Due to the high degree of precision and special equipment required, valve seat replacement should be left to an automotive machine shop. Seat replacement procedures vary depending on whether the engine is equipped with cast iron or aluminum heads. Iron heads use a valve seat which is originally an integral part of the head. To replace these, a bore must be cut in the head which will accept an insert. The bore must be drilled to exacting specifications for the insert to work.
Aluminum cylinder heads are already equipped with valve seat inserts. There are various methods to replace these inserts, and although most are similar, the specifications are unique to each cylinder head application. The following procedure can be construed as what is generally acceptable for aluminum cylinder heads; the actual method employed should be the decision of the machinist.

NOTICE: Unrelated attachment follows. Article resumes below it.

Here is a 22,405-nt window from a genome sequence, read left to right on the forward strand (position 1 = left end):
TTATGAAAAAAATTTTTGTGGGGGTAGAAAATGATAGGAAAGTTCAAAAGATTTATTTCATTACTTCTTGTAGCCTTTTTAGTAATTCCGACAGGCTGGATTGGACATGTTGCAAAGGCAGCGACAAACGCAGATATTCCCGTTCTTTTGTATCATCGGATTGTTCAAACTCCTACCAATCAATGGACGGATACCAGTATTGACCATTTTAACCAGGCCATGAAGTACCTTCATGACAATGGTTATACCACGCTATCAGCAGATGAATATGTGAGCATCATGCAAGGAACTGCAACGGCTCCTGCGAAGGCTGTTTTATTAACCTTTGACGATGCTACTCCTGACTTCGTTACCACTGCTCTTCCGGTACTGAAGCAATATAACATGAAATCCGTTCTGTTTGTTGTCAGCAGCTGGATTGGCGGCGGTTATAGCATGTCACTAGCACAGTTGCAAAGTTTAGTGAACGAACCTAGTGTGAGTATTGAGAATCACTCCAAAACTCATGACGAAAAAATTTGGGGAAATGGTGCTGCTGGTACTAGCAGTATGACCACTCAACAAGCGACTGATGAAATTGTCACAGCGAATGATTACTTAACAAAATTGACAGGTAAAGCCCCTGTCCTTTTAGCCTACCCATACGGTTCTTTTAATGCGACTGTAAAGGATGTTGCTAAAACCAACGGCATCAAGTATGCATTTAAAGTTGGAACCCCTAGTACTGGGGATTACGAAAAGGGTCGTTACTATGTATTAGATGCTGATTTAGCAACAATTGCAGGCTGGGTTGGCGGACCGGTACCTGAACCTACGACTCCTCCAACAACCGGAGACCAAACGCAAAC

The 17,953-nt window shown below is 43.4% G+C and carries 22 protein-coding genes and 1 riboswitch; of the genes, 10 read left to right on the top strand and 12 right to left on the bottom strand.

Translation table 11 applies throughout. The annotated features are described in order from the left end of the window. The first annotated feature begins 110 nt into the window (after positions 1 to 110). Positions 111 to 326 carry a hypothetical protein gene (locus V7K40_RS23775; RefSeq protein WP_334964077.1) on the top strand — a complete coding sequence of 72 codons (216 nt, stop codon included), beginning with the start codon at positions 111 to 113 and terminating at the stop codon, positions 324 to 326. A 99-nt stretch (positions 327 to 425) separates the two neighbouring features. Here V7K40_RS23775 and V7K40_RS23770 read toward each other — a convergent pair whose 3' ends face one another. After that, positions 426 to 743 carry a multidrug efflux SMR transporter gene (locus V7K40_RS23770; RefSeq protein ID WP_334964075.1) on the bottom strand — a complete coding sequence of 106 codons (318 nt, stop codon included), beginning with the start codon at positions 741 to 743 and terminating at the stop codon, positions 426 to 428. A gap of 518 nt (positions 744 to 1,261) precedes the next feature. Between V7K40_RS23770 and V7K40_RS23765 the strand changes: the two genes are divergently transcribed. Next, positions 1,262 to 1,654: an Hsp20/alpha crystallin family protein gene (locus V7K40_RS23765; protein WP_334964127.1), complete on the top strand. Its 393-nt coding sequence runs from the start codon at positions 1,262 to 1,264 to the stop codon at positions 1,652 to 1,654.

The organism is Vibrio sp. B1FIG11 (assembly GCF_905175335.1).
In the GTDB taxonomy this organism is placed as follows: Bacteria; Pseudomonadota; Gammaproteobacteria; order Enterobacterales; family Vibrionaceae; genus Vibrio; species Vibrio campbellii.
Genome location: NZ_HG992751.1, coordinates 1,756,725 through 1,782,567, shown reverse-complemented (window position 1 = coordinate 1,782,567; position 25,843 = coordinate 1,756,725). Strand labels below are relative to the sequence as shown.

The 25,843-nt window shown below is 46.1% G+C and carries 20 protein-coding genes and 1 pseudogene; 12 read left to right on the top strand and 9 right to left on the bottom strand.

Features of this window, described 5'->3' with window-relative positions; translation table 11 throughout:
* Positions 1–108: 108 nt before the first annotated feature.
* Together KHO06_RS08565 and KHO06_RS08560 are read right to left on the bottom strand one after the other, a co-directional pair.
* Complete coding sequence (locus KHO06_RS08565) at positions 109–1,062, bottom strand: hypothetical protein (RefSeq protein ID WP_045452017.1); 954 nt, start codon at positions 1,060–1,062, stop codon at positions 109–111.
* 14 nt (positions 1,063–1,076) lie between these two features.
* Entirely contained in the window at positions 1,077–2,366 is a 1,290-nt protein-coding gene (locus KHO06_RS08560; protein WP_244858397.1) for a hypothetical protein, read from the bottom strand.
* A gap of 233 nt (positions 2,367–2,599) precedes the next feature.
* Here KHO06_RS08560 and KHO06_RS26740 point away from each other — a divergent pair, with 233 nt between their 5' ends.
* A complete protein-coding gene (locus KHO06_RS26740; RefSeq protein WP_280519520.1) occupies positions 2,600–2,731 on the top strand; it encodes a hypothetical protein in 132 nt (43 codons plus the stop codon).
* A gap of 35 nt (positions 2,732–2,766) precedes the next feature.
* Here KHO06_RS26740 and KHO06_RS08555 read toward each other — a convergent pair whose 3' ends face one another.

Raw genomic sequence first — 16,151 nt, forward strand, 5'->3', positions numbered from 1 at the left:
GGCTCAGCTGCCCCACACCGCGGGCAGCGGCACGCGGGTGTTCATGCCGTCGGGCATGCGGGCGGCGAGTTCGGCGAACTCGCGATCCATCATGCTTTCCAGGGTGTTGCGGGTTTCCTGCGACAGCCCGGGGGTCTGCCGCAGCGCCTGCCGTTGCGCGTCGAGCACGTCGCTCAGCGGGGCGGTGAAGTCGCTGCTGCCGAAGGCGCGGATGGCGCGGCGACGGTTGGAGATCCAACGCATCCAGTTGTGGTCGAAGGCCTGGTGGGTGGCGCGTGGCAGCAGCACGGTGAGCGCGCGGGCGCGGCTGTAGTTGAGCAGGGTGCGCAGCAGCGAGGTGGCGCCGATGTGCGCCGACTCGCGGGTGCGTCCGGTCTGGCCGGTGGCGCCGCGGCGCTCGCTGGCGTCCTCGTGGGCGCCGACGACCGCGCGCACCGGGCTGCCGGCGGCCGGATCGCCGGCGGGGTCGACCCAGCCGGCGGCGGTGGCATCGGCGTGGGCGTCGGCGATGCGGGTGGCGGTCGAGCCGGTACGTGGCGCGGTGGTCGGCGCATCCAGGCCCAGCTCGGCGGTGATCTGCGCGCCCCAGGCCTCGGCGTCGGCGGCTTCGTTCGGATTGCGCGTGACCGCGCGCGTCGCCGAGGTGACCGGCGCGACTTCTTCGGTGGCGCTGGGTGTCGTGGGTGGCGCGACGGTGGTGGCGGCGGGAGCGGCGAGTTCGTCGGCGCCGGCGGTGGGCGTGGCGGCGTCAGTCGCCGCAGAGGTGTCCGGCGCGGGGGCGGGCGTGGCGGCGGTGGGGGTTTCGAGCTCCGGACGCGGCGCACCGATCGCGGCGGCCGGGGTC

The replaceable inserts can be removed by cutting them out to within a few thousandths of their outside diameter and then collapsing the remainder. Another method sometimes used to remove aluminum head seat inserts is to heat the head to a high temperature and drive the seat out.
Upon installation, the new seat may be installed with the aluminum cylinder head heated to a high temperature, then the seat, which is at room temperature or slightly chilled, is pressed into the head. The aluminum head is then allowed to cool and as it does, it contracts and grips the seat. In certain applications, the new seat may be driven in with both the head and seat at room temperature. The calculated press-fit interference will then retain the seat in the head.